During this period our TA Sylvester was a godsend. He knew how to break things down into their component parts, explain it, and then build on it. If it wasn't for him about 10 of the original 26 would have never learned to code before dropping out. Unfortunately, he was unable to come after week 3. We had heard there was disagreement over his teaching style, that he was focusing too much on the basics (which most students didn't have because we hadn't been properly taught up to that point), but I never had confirmation from anyone.

We confronted Ounie about all the problems in the school at the end of week 3, and he promised us everything we wanted and the moon. We were hopeful that things will improve when we discovered that he had hired Ron, an actual experienced industry professional. He was able to get many of us caught up in javascript to the point where we can READ javascript and explain what was happening. With Ron as our teacher, we were even willing to overlook the previous 3 weeks due to how effectively he was teaching us. Unfortunately, it wasn't to last. 2 weeks from when he started, we found out that the director, Ounie, stopped paying him and thus Ron would no longer be coming. That we were able to make simple full stack apps at that point was a testament to Ron's ablility to teach. But we weren't ready, and we had been promised that he would be teaching at least a month by Ounie. Many left at this point.

Adam resumed teaching. The first two days were spent trying to get yeoman working on our computers. Yeoman is a framework that takes maybe 5 minutes at the very latest to set up if you know what you are doing. It took Adam 7 hours to get it working on everyone's computer...

At this point, the remaining students decided they would be better off teaching themselves. They moved to another room and students would research and present topics individually. Students, who had paid for full time programming instruction, were now left to fend for themselves and teach each other. And the sad part is, this was far more effective than what they were "taught" by our actual main instructor.

To Conclude

School of Devs is bad program. If this was the first failed cohort, it would be somewhat forgiveable. It's not. It's the 3rd, out of 4, that failed. Only the first cohort was a success and that was due to the presence of a dedicated teaching staff. Since then, School of Devs has changed instructors and location every cohort. Instead of learning from their mistake, they seem to keep repeating it over and over, taking tens of thousands of dollars from hopeful students in the process. Last I heard, Ounie was making his brother the new director of the school. This might be a sign he's trying to improve it, recognizing he hasn't been able to run a school. Or maybe he's trying to distance himself from it and rebrand so reviews won't follow it.

Either way, use EXTREME caution with this course. They will promise you the world at the info session. They'll say they have a dedicated staff to teach you. That you'll have mentors available to advise and help you. That any beginner would be able to keep up with their program.

These were all false.

ANYTHING that School of Devs promises you, get in writing on the spot before any money changes hand. They don't like to leave records so they'll verbally promise you things and then not follow through. If they say "Oh I'll send it to you later", you need to say "No, I want in writing now." Especially in regards to any money changing hands, follow through on this. They'll promise to send you a contract later. They wont.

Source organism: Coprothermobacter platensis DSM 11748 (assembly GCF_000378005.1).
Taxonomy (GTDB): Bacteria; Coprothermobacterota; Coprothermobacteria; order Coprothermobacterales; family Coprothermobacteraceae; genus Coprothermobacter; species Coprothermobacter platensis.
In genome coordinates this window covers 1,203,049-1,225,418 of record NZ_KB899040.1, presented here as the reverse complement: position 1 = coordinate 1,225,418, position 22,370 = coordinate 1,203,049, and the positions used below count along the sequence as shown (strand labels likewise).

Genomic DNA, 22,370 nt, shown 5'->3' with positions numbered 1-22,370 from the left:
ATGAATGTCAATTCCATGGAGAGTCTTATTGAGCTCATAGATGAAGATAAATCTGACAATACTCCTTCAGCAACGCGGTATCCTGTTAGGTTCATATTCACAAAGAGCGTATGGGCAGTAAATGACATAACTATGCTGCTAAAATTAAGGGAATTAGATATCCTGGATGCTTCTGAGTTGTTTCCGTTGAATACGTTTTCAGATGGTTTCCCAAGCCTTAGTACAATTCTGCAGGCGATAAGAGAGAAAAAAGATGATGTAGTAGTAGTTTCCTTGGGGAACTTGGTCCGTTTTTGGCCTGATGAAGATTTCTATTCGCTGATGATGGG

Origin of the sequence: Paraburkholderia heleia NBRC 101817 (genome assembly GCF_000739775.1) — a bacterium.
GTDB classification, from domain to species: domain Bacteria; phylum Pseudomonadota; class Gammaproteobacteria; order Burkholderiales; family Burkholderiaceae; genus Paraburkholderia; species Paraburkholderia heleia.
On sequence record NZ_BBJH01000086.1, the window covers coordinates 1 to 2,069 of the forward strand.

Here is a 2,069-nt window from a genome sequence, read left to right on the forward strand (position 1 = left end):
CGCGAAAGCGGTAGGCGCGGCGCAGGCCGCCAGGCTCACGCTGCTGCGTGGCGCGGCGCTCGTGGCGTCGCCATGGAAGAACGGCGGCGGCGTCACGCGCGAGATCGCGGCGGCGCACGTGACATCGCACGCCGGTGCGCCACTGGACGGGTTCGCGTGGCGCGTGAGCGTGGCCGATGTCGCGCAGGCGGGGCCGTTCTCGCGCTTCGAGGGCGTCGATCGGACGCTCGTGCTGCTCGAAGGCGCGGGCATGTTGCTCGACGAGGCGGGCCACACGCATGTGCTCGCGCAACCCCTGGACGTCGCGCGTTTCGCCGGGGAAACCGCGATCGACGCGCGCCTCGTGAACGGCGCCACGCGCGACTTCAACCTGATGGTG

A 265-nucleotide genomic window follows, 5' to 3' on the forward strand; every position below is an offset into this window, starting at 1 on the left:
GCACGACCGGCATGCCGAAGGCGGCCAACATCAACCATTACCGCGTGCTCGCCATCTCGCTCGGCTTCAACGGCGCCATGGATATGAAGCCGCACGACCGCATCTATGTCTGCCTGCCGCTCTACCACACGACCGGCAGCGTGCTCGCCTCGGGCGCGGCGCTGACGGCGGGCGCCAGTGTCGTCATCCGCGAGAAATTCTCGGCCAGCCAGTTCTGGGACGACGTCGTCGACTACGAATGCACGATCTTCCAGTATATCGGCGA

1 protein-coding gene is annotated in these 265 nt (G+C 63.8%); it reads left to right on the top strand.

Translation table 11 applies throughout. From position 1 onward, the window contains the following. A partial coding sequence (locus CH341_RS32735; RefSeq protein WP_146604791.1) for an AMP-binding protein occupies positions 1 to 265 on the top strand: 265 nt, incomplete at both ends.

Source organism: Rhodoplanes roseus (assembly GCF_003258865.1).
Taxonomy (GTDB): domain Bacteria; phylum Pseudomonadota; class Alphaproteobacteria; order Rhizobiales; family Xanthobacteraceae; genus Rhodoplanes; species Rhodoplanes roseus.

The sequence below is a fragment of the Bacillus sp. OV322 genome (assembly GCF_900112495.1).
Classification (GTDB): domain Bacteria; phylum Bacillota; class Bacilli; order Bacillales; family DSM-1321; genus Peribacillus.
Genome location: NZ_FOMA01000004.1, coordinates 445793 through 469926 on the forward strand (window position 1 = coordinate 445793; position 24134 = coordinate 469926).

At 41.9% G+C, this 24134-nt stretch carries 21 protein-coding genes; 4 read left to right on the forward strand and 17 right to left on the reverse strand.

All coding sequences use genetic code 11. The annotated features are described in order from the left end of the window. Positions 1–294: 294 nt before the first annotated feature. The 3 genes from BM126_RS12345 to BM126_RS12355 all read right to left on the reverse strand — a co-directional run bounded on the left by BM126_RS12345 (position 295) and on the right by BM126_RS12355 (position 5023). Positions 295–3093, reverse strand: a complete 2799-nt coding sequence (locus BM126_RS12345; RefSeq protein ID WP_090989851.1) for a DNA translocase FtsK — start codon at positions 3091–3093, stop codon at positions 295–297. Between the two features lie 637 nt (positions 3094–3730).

This was a consistent problem for us. We didn't even get a freaking contract to look at. We never got a syllabus. And they change their website quite frequently to reflect what's happening so take screenshots and timestamp it.

If you must go to School of Devs, make sure you are protected with EVERY promise in writing, with a clear refund policy of when you can get one (say, such as when they don't have teachers, mentors, location access, etc that they promised as happened to us).

But I will say this. I paid for industry professionals to teach me. I got a 23 year old contractor who has never worked in a full time capacity. I paid for instruction from 9:30 - 5:30, 5 days a week. Classes would often start between 10:00 and 10:30, instructor would be gone 2 hour plus lunches and we'd left waiting for someone to finally return. We were promised mentors after 6PM to help us. Instead, our "mentors" only came about 3 times total, and most had no idea they were mentors. One guy in particular was listed as a mentor on the info session slides, and he was surprised since no one told him about it.

Basically, every promise that we had paid for was broken by this school.

It's better to be safe and just not go here. There are better options even in Orange County.

  • Anonymous
  • Full Stack Jr. Web Developer Bootcamp
  • Graduated: 2015

Overall Score


Job Support

"Extremely Unorganized. No preparation or lesson plans. Several students are filing for chargeback on their credit card."

Short version:

I know at least 5 students filing for chargeback with their credit card companies. The class was extremely disorganized with a bad teacher who couldn’t prepare a lesson plan before class or make it on time to class and then later on an... Read More